Background Forests are recognised to reduce flood flows, although the issue is complex and continues to be explored. While the processes of how trees affect the generation and conveyance of flood waters are understood, there remains a lack of monitoring data to quantify effects at the catchment scale (click here to visit the WWNP evidence base webpage). […]
Floodplains are important natural capital assets which
deliver a wide range of benefits to people. The interface
between terrestrial and freshwater ecosystems in
floodplains fosters both a wealth and a complexity of
resources that are challenging to measure and compare.
The LANDWISE project is a collaboration of academics, policy makers and practitioners to investigate the impact of land use and management on flood risk in the Upper Thames catchment. It will quantify through measurement and modelling by how much, where and how the flood risk benefits can be up-scaled from local to river basin level.
Training Schools aim to facilitate capacity building on a topic relevant to the theme of the respective COST Action through the delivery of intensive training on a new or emerging subject. They can also offer familiarisation with unique equipment or expertise and are typically, although not exclusively, considered to be...
The 'Runoff Curve Number' rainfall-runoff model, developed by the USDA Soil Conservation Service, was applied to the catchments draining to Omagh, to assess the potential effect of woodland creation on flood flows. The 'Runoff Curve Number' method provides a potentially powerful tool for evaluating the impact of land use change and management on surface runoff, […]
We are working with Southampton University and the Centre for Ecology and Hydrology to develop and test novel modelling frameworks to explore the drivers of ecosystem services at different spatial scales in order to predict and map their delivery.
The report provide results, methods and details of the source data used in a mapping project to provide GIS spatial datasets which identify priority areas for woodland creation to benefit flood risk management in Northern Ireland. Maps are also avaliable in an addtional document. The results provide a strong basis for developing and refining catchment […]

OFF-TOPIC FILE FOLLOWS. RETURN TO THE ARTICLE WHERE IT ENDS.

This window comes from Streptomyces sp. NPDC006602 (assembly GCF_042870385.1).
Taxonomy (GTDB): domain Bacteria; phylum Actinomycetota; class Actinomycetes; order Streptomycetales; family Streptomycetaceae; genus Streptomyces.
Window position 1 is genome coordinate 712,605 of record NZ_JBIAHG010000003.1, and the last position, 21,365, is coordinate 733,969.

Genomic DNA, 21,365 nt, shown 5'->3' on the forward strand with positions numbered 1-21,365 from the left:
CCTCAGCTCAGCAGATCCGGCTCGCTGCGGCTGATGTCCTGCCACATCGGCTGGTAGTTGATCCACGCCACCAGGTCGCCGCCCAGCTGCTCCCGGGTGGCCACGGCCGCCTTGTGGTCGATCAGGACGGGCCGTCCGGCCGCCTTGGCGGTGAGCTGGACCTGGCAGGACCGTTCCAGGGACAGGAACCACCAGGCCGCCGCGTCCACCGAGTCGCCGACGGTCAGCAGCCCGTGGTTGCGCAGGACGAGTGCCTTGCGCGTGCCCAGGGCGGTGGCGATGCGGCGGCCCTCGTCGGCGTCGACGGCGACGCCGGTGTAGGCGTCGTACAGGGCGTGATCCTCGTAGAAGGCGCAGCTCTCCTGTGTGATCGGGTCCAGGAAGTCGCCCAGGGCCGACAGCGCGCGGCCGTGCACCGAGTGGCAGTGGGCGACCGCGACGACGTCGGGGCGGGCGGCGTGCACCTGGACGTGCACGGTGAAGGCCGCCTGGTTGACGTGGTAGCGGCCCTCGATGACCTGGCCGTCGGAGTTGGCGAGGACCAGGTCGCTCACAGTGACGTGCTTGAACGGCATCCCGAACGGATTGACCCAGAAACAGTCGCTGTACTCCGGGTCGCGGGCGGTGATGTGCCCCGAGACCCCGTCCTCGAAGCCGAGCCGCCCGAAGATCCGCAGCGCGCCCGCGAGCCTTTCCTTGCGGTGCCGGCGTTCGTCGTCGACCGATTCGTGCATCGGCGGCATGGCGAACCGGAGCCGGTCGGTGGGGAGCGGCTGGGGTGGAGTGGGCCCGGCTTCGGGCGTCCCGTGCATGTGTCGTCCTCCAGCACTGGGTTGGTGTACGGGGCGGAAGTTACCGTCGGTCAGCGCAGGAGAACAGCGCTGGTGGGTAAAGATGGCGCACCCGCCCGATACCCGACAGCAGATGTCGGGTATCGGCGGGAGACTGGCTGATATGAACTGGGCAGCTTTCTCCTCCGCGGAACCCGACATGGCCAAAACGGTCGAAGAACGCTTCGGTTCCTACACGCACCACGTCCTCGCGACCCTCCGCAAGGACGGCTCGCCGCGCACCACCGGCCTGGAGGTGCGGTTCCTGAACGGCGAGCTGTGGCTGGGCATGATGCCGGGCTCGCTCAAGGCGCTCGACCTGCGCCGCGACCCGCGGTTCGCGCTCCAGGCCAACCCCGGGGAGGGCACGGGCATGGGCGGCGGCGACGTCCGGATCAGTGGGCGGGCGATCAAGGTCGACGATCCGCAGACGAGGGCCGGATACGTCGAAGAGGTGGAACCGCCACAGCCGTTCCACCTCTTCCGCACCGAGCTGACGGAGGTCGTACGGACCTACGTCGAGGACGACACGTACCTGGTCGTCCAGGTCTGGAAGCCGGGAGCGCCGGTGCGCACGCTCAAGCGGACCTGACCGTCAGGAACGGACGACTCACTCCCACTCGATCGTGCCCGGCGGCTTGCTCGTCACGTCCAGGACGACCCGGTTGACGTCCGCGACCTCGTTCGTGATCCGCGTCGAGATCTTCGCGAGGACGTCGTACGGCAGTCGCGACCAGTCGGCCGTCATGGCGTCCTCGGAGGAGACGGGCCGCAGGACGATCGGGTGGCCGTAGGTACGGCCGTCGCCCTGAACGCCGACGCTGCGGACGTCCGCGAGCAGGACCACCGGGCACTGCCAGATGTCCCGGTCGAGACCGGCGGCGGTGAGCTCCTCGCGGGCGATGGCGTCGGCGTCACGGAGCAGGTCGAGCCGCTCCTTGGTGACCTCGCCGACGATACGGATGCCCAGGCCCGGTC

Summary of a range of research projects investigating soil carbon and nutrient stocks and pools and their dynamics, long term change and potential long term sequestration after woodland creation (afforestation).
Forests and forest management practices can affect surface water acidification in a number of ways. The primary mechanism is the ability of tree canopies to capture more sulphur and nitrogen pollutants from the atmosphere than other types of vegetation. Pollutant scavenging is expected to have peaked in the 1970s when emissions were greatest and led […]
We use 3 types of cookie. You can choose which cookies you're happy for us to use.
Strictly necessary cookies
These essential cookies do things like remember your progress through a form.
They always need to be on.
Cookies that measure website use
We use Google Analytics to measure how you use the website so we can improve it based on user needs.
Google Analytics sets cookies that store anonymised information about:
how you got to the site
the pages you visit on forestresearch.gov.uk and how long you spend on each page
what you click on while you're visiting the site
Cookies that help with our communications and marketing
Some forestresearch.gov.uk pages may contain content from other sites, like YouTube or Flickr, which may set their own cookies. These sites are sometimes called ‘third party’ services. This tells us how many people are seeing the content and whether it’s useful.